Once on Coruscant, they meet up with Yoda, who gives them all the information he has, and they cross paths with their old friend Organa and his junior senator, the former Queen Amidala. They hear of President Palpatine’s plans to reorganize the Galactic Republic into a Galactic Empire. Yoda is particularly troubled by this news. With no time to do anything about it, Kenobi and Skywalker leave with an army of clones and conscripts for the Mustafar system to strike at Darth Grievous while Yoda plans to confront the would-be Emperor.

Generals Kenobi and Skywalker arrive at Mustafar and the final battle of the Clone Wars begins. While troops fight an orbital battle, the Jedi invade the stronghold of Grievous. Along the way, Skywalker’s emotional control begins to wane. He is striking out more in anger than from peace, and is letting his aggression lead the way in the fight. Kenobi sees this, and is concerned, but is caught up in battle himself. They fight their way to an inner sanctum where they find the Sith Lord waiting for them.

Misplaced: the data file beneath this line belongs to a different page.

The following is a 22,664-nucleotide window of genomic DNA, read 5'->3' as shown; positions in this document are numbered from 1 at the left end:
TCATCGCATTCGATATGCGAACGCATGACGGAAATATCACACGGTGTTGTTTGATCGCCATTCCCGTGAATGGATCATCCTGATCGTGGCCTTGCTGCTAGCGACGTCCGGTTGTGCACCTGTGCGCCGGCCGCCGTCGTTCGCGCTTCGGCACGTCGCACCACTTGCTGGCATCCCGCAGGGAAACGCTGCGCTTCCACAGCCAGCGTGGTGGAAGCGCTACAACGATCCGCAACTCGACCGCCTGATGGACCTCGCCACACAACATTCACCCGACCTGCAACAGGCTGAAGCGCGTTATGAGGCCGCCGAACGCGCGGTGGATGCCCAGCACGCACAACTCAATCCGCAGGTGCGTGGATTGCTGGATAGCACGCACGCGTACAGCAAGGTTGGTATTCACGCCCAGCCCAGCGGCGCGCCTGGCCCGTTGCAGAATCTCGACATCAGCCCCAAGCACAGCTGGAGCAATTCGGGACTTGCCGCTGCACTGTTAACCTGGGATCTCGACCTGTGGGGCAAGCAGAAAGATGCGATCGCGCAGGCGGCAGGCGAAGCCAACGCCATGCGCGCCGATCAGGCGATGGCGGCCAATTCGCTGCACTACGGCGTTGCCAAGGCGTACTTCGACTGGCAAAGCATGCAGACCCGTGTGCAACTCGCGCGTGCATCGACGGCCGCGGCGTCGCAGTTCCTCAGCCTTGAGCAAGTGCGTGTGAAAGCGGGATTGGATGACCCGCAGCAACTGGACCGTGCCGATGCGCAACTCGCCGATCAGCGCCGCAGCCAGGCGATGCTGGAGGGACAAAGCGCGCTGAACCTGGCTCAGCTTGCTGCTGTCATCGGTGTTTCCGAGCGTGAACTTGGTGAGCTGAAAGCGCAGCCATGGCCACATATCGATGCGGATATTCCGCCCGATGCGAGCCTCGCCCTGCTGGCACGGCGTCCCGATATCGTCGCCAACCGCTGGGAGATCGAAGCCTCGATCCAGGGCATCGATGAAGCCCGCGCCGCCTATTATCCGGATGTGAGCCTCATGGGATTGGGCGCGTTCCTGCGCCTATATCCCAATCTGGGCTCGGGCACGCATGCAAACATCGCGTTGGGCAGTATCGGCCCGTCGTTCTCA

They inform their enemy that he is under arrest and advise him to order his troops to stand down. Grievous refuses, and sensing Skywalker’s lack of control and inner turmoil, goads the younger Jedi into attacking. During the battle, the Sith constantly entices the young Skywalker to give in to his desires for revenge, his hate of the Sith, and his anger at being forced into war again and embrace the Dark Side of the Force. Kenobi helps in the battle but is constantly trying to counter the Sith, not only in blows, but in ideology. Skywalker wants a quick resolution to the fight and increasingly becomes frustrated that Kenobi seems to want to take the Sith alive. Unable to take it any longer, Skywalker embraces his rage. He knocks Kenobi aside, and engages Grievous on his own. Becoming stronger by the second in the Force, seemingly, he soon overwhelms the Sith general. He disarms him, wounds him, and stands over him. He is about to kill Grievous when Kenobi blocks his lightsaber slash. Anakin, blinded by anger, engages Kenobi. Kenobi tries to appeal to the good in Skywalker and get him to back down, while the wounded Sith appeals to his dark side. Torn between two ideals, two ends to the same goal, and a mentor and a dark advisor, Skywalker becomes increasingly lost. He and Kenobi fight a long, exhausting duel. In the end, Skywalker is gaining the upper hand and now the Sith is enticing him to kill Kenobi. At the final moment, Skywalker slips and falls into a molten pit. Unable to help, Kenobi watches his friend burn. Unable to watch any longer, he retreats from the area, leaving the wounded Sith Lord in the custody of the newly arrived troops. Just after he leaves, Skywalker, using the Force and sheer will, claws his way out of the molten pit. Skywalker’s last act before losing consciousness is to obliterate the Sith Lord in a blast of dark energy. The troops transmit news of the Sith Lord’s demise to the government.